. I put a video of Glenn Beck's weird discussion of the situation in the Ivory Coast up because it's very illuminating. Apparently only the Muslim guy named Ouattara -- who actually won the reunification election -- is responsible for any
April 5, 2011


I put a video of Glenn Beck's weird discussion of the situation in the Ivory Coast up because it's very illuminating. Apparently only the Muslim guy named Ouattara -- who actually won the reunification election -- is responsible for any bloodshed, because Laurent Gbagbo is a Christian guy, and he'd never plunge the country into this situation in the first place, right? When I began covering this tragedy, religion was never a part of who was right or wrong, but who won an actual election. Apparently winning a verified election doesn't matter if you're not a Christian to Beck, but this is the meme being driven by Pat Robertson and the religious right community.

Below is what's really happening there.

The news coming out of the Ivory Coast is that the French and the UN have joined they battle and have taken over Gbago's stronghold in Abidjan and are negotiating his surrender.

The French government said Tuesday that it was helping negotiate the surrender of Ivory Coast’s strongman, Laurent Gbagbo, a day after the United Nations and France struck targets at his residence, his offices and two of his military bases in a significant escalation of the international intervention into the political crisis engulfing the nation.

French negotiators are demanding that, before departing, Mr. Gbagbo sign a document formally renouncing control of Ivory Coast and recognizing Alassane Ouattara, the man who beat him in elections last year, as the country’s legitimate president, the French foreign minister, Alain Juppé, said at a parliamentary hearing on Tuesday. The United Nations secretary general, Ban Ki-moon, had backed the French terms, Mr. Juppé added.

“What is going on are negotiations with Laurent Gbagbo and his family, to finalize the conditions of his departure,” he said. France hopes to see the United Nations and Ivorian authorities under Mr. Ouattara take charge of the “departure conditions of Gbagbo” once an agreement is reached, Mr. Juppé said...read on

President Obama issued a strong statement against Gbagbo:

President Obama said Tuesday that he strongly supported “the role that United Nations peacekeepers are playing as they enforce their mandate to protect civilians, and I welcome the efforts of French forces who are supporting that mission.”

He added that the violence “could have been averted had Laurent Gbagbo respected the results of last year’s presidential election,” and that to prevent further bloodshed Mr. Gbagbo “must stand down immediately, and direct those who are fighting on his behalf to lay down their arms.”

The US needs to do more because even though Gbagbo might finally give in, there's a chance that many more innocent people could be hurt or killed and it appears as I've warned that Liberia could be in deep trouble: UN Refugee Chief Warns Ivory Coast Conflict Could Spill Over to Liberia

The U.N. High Commissioner for Refugees, Antonio Guterres, warns the conflict in Ivory Coast could spill over to Liberia and have a major destabilizing effect on all of western Africa. The refugee chief has just returned from a series of missions, including one to Liberia at the border with Ivory Coast.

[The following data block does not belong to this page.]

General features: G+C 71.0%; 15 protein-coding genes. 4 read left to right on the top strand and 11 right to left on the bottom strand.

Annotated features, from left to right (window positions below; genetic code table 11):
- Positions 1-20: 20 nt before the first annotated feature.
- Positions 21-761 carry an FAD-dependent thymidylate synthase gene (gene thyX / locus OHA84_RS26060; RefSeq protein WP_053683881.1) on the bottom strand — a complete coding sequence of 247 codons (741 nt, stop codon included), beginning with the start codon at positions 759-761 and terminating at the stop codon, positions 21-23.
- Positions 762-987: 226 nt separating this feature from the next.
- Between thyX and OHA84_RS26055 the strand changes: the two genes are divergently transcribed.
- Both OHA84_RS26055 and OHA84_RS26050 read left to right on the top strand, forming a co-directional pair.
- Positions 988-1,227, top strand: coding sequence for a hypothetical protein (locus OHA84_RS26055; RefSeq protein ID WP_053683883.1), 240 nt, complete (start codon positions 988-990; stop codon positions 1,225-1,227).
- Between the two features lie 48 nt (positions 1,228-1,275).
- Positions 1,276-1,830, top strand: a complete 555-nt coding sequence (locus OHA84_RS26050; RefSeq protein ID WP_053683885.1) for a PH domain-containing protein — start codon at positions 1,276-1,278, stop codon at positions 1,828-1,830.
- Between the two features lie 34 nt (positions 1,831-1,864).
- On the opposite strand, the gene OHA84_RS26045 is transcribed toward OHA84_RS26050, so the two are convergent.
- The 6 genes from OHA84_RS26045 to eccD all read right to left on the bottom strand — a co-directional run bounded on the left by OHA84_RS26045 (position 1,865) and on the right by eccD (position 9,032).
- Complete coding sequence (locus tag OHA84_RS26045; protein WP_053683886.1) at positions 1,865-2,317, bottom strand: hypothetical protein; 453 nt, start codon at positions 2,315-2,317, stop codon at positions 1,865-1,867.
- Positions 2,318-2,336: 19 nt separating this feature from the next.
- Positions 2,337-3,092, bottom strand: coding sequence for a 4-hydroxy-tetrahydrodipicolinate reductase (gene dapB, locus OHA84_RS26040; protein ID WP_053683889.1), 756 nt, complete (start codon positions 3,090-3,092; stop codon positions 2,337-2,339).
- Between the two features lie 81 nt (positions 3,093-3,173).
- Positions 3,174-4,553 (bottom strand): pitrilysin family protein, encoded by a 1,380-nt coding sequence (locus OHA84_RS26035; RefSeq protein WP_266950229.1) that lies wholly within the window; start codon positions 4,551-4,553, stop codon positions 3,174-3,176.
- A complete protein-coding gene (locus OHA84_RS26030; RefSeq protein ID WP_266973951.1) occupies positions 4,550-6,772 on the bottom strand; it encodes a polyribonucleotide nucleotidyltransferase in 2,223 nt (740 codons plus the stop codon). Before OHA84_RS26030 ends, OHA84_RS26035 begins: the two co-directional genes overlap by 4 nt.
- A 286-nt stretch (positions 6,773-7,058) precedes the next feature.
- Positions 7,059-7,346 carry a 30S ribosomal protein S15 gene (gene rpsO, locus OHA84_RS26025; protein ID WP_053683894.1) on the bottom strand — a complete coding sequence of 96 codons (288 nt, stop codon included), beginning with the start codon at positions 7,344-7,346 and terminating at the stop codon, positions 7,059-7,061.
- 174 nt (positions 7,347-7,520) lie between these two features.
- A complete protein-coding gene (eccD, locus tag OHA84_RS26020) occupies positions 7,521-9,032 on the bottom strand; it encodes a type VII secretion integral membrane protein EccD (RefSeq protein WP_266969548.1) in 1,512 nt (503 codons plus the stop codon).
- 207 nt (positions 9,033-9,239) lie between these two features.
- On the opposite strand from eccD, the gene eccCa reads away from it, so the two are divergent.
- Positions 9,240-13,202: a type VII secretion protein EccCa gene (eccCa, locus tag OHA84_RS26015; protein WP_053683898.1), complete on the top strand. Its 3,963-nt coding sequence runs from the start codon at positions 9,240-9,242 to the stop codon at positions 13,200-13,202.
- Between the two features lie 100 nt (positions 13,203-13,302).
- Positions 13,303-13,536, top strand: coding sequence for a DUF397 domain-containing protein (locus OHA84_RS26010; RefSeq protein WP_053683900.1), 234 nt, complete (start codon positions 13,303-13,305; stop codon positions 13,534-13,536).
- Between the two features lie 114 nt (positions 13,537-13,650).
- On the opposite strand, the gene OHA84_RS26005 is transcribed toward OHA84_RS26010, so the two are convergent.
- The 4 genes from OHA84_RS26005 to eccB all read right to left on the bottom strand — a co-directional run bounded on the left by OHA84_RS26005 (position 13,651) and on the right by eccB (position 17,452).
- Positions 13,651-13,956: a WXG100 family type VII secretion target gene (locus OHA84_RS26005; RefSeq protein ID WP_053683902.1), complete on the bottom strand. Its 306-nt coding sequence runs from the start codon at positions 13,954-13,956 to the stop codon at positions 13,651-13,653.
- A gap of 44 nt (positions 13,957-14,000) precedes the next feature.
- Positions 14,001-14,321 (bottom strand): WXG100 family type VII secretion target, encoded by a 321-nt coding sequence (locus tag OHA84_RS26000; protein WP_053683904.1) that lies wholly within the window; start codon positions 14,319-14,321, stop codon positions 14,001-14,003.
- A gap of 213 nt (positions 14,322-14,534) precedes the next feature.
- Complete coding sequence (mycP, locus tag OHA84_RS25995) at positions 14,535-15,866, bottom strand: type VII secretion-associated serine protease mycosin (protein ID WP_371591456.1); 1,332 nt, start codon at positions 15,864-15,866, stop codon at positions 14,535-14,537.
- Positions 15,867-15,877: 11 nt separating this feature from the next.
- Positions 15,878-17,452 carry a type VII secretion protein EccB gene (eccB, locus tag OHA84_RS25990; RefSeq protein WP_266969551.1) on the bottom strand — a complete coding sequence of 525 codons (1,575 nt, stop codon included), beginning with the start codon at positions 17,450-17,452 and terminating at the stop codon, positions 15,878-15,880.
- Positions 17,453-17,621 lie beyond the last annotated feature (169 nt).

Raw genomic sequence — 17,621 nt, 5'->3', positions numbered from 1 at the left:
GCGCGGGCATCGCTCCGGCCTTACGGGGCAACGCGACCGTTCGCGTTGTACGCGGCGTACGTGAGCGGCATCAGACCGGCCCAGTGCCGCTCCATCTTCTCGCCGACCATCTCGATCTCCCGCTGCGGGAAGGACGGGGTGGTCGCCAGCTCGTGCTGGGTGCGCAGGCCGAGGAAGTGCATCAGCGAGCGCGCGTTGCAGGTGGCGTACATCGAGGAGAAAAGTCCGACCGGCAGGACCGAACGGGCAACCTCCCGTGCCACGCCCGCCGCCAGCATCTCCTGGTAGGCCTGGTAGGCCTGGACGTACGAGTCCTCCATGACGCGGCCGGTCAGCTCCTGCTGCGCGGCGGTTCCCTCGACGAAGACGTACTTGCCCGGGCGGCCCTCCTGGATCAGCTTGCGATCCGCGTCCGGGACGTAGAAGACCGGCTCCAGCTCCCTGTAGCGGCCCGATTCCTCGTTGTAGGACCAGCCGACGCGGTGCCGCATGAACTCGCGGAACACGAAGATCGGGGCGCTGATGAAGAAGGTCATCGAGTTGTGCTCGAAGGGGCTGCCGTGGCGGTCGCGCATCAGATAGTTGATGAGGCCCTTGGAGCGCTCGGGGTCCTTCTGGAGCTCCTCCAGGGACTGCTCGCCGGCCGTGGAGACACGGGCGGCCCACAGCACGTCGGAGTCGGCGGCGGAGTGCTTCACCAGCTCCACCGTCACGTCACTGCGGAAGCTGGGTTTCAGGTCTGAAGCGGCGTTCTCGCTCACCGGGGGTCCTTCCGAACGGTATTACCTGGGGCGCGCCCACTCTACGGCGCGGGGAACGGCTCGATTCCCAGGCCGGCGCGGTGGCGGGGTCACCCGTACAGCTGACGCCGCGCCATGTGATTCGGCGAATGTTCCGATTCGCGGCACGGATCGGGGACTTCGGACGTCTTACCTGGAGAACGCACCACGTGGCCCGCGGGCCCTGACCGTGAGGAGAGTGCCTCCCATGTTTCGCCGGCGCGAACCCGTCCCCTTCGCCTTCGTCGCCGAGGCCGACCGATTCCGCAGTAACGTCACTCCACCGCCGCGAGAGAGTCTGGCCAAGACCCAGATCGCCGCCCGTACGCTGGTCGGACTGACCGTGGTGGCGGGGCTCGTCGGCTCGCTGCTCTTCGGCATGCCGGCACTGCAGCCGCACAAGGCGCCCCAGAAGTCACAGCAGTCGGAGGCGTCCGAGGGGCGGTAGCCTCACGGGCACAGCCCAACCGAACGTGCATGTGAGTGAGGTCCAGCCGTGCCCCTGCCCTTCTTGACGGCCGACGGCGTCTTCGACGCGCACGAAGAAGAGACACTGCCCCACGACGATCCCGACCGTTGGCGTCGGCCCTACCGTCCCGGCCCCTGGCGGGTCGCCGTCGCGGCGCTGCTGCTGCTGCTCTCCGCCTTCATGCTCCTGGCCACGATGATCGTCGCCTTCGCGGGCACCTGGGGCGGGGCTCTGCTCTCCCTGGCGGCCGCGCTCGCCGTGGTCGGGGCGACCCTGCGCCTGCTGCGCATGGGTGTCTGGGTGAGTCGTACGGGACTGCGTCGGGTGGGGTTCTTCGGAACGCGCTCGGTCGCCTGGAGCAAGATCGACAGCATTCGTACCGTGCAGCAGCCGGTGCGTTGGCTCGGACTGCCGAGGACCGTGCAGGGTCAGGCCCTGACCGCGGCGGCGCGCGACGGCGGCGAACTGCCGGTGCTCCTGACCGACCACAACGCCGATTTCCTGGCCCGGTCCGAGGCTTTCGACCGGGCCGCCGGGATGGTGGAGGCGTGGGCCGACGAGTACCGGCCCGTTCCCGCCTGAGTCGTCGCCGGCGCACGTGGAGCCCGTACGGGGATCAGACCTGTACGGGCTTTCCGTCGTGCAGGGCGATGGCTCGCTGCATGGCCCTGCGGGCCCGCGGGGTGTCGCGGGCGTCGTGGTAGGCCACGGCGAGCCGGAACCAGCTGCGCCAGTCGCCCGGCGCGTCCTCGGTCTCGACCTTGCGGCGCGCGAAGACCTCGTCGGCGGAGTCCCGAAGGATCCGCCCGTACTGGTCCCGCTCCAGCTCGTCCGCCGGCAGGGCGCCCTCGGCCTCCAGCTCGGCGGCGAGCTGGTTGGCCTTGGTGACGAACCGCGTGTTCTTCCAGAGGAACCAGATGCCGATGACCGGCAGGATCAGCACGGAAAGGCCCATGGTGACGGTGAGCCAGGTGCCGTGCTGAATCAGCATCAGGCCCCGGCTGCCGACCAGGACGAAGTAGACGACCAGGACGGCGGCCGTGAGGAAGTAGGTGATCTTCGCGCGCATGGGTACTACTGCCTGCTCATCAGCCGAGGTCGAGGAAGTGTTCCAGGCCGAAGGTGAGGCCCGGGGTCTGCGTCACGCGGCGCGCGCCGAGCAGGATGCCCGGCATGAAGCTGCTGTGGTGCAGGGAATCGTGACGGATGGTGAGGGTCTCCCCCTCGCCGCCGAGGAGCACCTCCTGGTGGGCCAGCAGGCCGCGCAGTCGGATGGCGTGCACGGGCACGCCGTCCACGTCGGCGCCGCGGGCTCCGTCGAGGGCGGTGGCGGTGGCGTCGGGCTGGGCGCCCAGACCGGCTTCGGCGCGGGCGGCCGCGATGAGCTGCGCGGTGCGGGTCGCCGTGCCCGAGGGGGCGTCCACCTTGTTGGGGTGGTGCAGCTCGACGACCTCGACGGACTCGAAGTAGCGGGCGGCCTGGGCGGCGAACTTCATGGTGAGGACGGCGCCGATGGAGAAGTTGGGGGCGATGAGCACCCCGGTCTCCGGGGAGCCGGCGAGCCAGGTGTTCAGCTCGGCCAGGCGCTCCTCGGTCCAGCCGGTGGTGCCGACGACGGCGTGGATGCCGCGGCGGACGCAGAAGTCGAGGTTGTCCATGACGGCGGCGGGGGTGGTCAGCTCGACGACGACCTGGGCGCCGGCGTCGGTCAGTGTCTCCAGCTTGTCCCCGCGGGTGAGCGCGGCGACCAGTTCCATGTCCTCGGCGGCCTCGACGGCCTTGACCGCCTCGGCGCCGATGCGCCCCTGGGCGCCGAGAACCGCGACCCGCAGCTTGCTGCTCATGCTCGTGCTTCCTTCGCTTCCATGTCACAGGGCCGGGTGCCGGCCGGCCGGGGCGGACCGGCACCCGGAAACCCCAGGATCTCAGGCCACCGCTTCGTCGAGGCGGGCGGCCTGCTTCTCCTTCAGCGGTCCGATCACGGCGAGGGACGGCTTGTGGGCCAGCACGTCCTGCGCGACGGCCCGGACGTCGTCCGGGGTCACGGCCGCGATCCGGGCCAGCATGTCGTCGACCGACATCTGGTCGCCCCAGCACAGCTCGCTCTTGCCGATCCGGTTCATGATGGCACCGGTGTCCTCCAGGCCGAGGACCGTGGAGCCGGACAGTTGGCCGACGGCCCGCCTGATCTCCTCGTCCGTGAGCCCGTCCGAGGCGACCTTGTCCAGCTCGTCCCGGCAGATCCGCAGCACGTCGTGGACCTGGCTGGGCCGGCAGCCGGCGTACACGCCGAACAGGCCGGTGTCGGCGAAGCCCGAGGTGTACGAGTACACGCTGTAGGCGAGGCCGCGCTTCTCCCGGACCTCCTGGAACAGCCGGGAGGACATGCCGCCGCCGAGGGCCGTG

Guterres calls Ivory Coast one of the most dramatic displacement crises in the world. As of now, the U.N. refugee agency has registered more than 120,000 Ivorian refugees in Liberia and several thousand more in Ghana, Togo and Guinea.

The LA Times reports that the Ivory Coast is a country in confusion:

When the soldiers left their battle positions and the guns fell silent Tuesday morning in the Cocody neighborhood of Abidjan around Ivory Coast's presidential palace, terrified residents didn't feel safe enough to go outside.

Bands of uniformed soldiers and militias in civvies roamed the city, the nation's commercial capital. It was anyone's guess whose side they were on and how dangerous they might be.

The uniforms of the rival forces in the fierce fight for power are identical — and the allegiances of ragtag armed youth militias rampaging and looting shops and houses are equally unclear. Some back longtime leader Laurent Gbagbo, who plunged the country into crisis by refusing to relinquish power after his defeat last year in a United Nations-certified presidential election, while others support the internationally recognized new president, Alassane Ouattara.

The intense fighting has left families trapped in their houses since Thursday, many of them desperate as they run out of food supplies or cooking gas.

"The situation is really confused," Isidore Kouadio, 24, a student staying with friends about 300 yards from the presidential palace, said by telephone. "There are some militias who have guns. Many people have guns."...read on

Also the ICC wants to look into possible atrocities committed in the ivory Coast:

The International Criminal Court prosecutor said on Tuesday he is in talks with West African states about referring alleged atrocities in the Ivory Coast to the court to accelerate an investigation into the violence.

More than 1,500 people are reported to have died in the Ivory Coast since Laurent Gbagbo's refusal to concede he lost November's presidential election to Alassane Ouattara plunged the world's top cocoa producer into civil war.

ICC prosecutor Luis Moreno-Ocampo said his office was concerned about reports of atrocities, particularly in the west of the country, and was looking into the violence, but declined to say who might be held accountable for the killings.

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